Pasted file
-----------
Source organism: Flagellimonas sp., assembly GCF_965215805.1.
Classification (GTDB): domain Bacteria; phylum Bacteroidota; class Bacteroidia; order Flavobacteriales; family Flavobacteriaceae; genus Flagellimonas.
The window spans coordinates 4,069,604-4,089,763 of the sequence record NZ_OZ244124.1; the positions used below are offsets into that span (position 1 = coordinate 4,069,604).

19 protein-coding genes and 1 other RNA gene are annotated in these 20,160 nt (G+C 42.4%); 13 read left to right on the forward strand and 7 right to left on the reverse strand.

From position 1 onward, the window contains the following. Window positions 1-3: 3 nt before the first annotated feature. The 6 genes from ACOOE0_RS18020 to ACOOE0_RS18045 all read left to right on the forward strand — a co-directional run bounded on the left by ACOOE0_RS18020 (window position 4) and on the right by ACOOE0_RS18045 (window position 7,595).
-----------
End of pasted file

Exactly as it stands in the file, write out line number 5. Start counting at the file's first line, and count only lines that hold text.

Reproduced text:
From position 1 onward, the window contains the following. Window positions 1-3: 3 nt before the first annotated feature. The 6 genes from ACOOE0_RS18020 to ACOOE0_RS18045 all read left to right on the forward strand — a co-directional run bounded on the left by ACOOE0_RS18020 (window position 4) and on the right by ACOOE0_RS18045 (window position 7,595).